I think the 3rd was chosen to lead as we were attached to the 25th Brigade at the time and before we left Ioribaiwa, when the 25th Brigade came up, Brigadier Eather had sent the 2/31st to the left towards the Spotter’s Hut and the 2/33rd around to the right towards Ponoon, which is at the end of Ioribaiwa.  The 2/25th was kept in reserve at the back.  I suppose the Brigadier thought it was the 3rd Battalion’s turn to go forward.  It was probably a good job that he did because the 3rd Battalion knew what they were up to and the advance went well.

We went from Ioribaiwa through the village of Nauro and from there to the village of Menari.

AWM 027083A 027083 panorama

But before we left Nauro Capt Atkinson said to B Company “When you get to Menari, Menari village had been badly rubbished by the Japanese.”  Their hygiene was pretty poor and the existing village huts were to be burnt.  He also said, this was about 6.30 in the morning, “No eating before 1 o’clock”, for some reason.  Anyhow we set off for Menari and got there at about 9.30 or a bit before and then we had fires going.  I spotted a clean four gallon tin so I said to two soldiers take it down to the creek and put a couple of gallons of water in it and we’ll boil the billy. There were fires going and the fellows were working very well.  I had 30 fellows in the Platoon.

Anyhow we boiled the billy up.  It was close to about 11 o’clock and I was giving the soldiers eight soldiers at a time to have a cup of tea so it wouldn’t disturb the work.  I think it was about the second issue when Capt Atkinson came up to me and said “Sergeant Tongs, didn’t I tell you no eating before one o’clock?”  I said, “This is not eating Sir, we’re just having a cup of tea.”  He said, “Tip it out.”  I said, “I’m not going to tip it out.”  I was very adamant about that.  He said to one of the other soldiers close by tip it out and the soldier shook his head.  Meanwhile the rest of the Platoon were closing around in a semi-circle with a determined look on their faces, no nonsense. The billy was about 20 paces away warming up in the coals.  He was walking over toward the fire and it looked as if he was going to tip the tea out or he might tip it over.  Meanwhile 10 Platoon was in a semi-circle and getting closer and closer.  I could see by their movements that if Capt Atkinson tipped it out he would have ended up in the fire.  Some other soldier said to him ‘Have a cup of tea, Sir!’, to rub it into him and he grunted a bit and went off.  But that was him and everything else proceeded smoothly.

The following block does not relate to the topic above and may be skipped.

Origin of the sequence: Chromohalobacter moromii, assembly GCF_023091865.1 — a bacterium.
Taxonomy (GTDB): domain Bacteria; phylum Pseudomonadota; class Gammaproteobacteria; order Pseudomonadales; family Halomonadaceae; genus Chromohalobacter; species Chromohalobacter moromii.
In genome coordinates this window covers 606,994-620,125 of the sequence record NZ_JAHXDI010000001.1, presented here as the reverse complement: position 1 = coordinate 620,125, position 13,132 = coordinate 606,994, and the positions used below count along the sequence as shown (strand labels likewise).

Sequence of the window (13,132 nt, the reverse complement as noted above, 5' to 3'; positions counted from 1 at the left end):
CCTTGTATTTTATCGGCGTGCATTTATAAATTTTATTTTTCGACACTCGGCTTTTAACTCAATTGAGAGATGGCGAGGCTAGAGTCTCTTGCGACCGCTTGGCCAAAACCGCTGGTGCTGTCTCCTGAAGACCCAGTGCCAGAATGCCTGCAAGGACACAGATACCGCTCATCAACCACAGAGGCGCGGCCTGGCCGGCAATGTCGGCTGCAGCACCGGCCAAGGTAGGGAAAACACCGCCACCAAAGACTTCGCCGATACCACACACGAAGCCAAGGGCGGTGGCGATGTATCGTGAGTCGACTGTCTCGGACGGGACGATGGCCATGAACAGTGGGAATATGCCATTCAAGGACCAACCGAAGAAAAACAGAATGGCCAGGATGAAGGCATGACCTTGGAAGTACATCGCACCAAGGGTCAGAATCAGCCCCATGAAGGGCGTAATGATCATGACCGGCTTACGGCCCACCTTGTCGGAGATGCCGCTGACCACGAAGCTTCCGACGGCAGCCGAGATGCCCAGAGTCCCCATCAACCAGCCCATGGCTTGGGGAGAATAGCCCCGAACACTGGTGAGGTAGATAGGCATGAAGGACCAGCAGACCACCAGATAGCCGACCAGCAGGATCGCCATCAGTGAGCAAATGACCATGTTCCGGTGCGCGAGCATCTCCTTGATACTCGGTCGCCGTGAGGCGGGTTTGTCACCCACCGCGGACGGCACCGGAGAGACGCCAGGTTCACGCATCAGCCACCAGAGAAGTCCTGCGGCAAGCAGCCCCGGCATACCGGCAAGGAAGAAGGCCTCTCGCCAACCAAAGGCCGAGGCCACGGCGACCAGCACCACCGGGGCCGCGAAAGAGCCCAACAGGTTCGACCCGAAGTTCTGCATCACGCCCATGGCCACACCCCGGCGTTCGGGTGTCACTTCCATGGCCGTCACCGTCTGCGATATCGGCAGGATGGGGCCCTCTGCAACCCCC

The whole Battalion was cleaning up except C Company as they were further forward. In the afternoon at about 5 o’clock I got a message to report to Colonel Cameron and he said to me, “Bede, the Japanese have disappeared on the Track. I want you to take a reconnaissance patrol forward tomorrow morning and find them.”  Capt Atkinson wasn’t there as Colonel Cameron dealt with me individually.  He’d just call me away when he needed me.  A Battalion runner would come and give me the message to report to Battalion Headquarters.

That was on the afternoon of 5th October.  The patrol was to consist of eight men, two men to come back one full days march from Menari to report our progress. We were to leave at 0700 the next morning, the morning of the 6th.